Learn More
The effect of substrate concentration (sucrose) on the stability and yield of a continuous fermentative process producing hydrogen was studied. High substrate concentrations are attractive from an energy standpoint as they would minimise the energy required for heating. The reactor was a CSTR; temperature was maintained at 35 degrees C; pH was controlled(More)
This study examined the feasibility of producing hydrogen by direct fermentation of fodder maize, chicory fructooligosaccharides and perennial ryegrass (Lolium perenne) in batch culture (pH 5.2-5.3, 35 degrees C, heat-treated anaerobically digested sludge inoculum). Gas was produced from each substrate and contained up to 50-80% hydrogen during the peak(More)
In this study, azo dye adapted mixed microbial consortium was used to effectively remove colour from azo dye mixtures and to simultaneously generate bio-electricity using microbial fuel cells (MFCs). Operating temperature (20-50 °C) and salinity (0.5-2.5%w/v) were varied during experiments. Reactor operation at 50 °C improved dye decolourisation and COD(More)
The performance of a mesophilic two-stage system generating hydrogen and methane continuously from sucrose (10-30 g/L) was investigated. A hydrogen-generating CSTR followed by an upflow anaerobic filter were both inoculated with anaerobically digested sewage sludge, and ORP, pH, gas output, %H(2), %CH(4) and %CO(2) monitored. pH was controlled with NaOH,(More)
In this study, the commercially used model azo dye Acid Orange-7 (AO-7) was fully degraded into less toxic intermediates using an integrated microbial fuel cell (MFC) and aerobic bioreactor system. The integrated bioreactor system was operated at ambient temperature and continuous-flow mode. AO-7 loading rate was varied during experiments from(More)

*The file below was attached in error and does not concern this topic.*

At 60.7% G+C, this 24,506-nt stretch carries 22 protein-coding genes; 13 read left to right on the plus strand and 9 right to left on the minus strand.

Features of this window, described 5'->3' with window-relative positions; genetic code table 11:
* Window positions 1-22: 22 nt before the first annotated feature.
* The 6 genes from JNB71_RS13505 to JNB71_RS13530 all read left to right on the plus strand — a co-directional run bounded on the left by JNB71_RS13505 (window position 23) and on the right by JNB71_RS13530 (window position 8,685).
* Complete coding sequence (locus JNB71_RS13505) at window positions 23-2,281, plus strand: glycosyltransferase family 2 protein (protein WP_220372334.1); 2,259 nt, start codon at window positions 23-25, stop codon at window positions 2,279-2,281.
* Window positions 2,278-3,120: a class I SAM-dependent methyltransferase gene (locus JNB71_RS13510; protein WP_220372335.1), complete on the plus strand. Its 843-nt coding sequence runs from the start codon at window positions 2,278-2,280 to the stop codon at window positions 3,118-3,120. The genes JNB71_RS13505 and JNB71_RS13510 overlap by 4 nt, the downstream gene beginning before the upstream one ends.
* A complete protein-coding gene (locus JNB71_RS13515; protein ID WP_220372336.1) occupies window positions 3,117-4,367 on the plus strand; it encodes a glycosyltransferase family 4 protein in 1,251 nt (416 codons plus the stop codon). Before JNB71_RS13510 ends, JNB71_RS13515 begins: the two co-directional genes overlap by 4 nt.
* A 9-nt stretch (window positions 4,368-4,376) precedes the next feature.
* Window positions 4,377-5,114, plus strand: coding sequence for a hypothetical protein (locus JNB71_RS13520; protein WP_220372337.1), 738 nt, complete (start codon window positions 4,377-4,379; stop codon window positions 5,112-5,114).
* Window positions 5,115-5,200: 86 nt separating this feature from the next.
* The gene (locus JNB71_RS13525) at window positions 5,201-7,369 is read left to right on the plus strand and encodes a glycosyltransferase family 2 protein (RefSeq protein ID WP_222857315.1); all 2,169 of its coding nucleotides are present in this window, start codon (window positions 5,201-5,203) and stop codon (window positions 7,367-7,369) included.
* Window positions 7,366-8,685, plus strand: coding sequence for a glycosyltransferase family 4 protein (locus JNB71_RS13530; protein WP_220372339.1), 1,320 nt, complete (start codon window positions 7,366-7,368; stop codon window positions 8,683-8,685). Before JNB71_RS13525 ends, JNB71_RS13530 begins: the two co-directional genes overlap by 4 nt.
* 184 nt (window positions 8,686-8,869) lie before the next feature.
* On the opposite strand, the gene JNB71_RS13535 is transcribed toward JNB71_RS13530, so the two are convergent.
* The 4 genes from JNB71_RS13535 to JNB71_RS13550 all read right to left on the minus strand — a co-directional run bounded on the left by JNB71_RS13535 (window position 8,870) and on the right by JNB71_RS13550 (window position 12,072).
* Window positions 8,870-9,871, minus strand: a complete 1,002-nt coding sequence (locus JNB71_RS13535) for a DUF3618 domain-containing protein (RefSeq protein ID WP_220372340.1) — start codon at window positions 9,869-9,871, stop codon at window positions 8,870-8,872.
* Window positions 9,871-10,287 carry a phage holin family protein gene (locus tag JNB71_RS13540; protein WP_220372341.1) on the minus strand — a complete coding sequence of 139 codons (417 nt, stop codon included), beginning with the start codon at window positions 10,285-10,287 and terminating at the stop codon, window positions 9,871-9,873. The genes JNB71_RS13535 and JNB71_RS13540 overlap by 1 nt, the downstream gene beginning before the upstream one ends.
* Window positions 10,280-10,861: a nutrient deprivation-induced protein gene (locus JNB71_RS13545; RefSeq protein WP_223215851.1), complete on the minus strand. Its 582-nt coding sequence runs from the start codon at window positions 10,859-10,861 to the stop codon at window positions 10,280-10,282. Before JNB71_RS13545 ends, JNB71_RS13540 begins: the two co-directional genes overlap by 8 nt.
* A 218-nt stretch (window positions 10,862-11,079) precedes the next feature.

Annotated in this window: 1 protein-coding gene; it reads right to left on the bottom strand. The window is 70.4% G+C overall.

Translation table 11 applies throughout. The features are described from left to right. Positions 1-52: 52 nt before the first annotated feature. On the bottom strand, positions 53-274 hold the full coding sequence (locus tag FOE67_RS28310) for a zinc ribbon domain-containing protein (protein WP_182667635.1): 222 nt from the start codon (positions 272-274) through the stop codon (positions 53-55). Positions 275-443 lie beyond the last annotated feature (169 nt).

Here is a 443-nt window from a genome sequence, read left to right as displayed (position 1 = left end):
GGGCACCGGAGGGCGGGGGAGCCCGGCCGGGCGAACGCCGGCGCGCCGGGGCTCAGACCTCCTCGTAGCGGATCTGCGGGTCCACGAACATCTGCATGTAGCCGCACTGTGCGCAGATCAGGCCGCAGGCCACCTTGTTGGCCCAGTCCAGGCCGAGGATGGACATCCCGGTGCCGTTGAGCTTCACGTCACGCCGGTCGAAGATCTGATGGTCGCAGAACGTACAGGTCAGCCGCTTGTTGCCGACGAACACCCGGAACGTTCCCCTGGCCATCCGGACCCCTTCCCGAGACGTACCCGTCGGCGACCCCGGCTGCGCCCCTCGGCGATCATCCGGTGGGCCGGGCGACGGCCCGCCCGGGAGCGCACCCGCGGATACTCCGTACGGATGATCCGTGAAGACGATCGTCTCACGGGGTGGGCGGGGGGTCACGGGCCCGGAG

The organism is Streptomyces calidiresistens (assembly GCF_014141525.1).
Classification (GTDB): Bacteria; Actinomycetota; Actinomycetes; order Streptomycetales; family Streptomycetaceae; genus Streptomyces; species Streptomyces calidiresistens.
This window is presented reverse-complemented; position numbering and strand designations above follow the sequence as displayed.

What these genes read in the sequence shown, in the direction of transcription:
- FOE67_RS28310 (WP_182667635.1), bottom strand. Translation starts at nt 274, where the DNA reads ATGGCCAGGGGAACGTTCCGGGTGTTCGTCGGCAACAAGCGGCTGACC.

The IWA Anaerobic Digestion Model No.1 (ADM1) has been extensively used in recent years. However, its application to non-methanogenic systems is limited by the use of constant-stoichiometry to describe product formation from carbohydrate fermentation. This study presents a modification of the ADM1 using a variable stoichiometry approach, derived from(More)
Microbial fuel cells (MFCs) need to be robust if they are to be applied in the field for bioremediation. This study investigated the effect of temperature (20-50°C), salinity (0.5-2.5% (w/v) as sodium chloride), the use of redox mediators (riboflavin and anthraquinone-2-sulphonate, AQS) and prolonged fed-batch operation (60 days) on biodegradation of a(More)
To investigate the contribution of direct electron transfer mechanisms to electricity production in microbial fuel cells by physically retaining Shewanella oneidensis cells close to or away from the anode electrode. A maximum power output of 114 ± 6 mWm−2 was obtained when cells were retained close to the anode using a dialysis membrane. This was 3.5 times(More)
This paper describes a laccase-assisted grafting of gallic acid (GA) and thymol (T) as functional entities onto the previously developed P(3HB)-g-EC composite. GA-g-P(3HB)-g-EC and T-g-P(3HB)-g-EC bio-composites were prepared by laccase-assisted free radical-induced graft polymerisation of GA and T onto the P(3HB)-g-EC based composite using surface dipping(More)
Dissimilatory metal reducing bacteria can exchange electrons extracellularly and hold great promise for their use in simultaneous wastewater treatment and electricity production. This study investigated the role of riboflavin, an electron carrier, in the decolourisation of Congo red in microbial fuel cells (MFCs) using Shewanella oneidensis MR-1 as a model(More)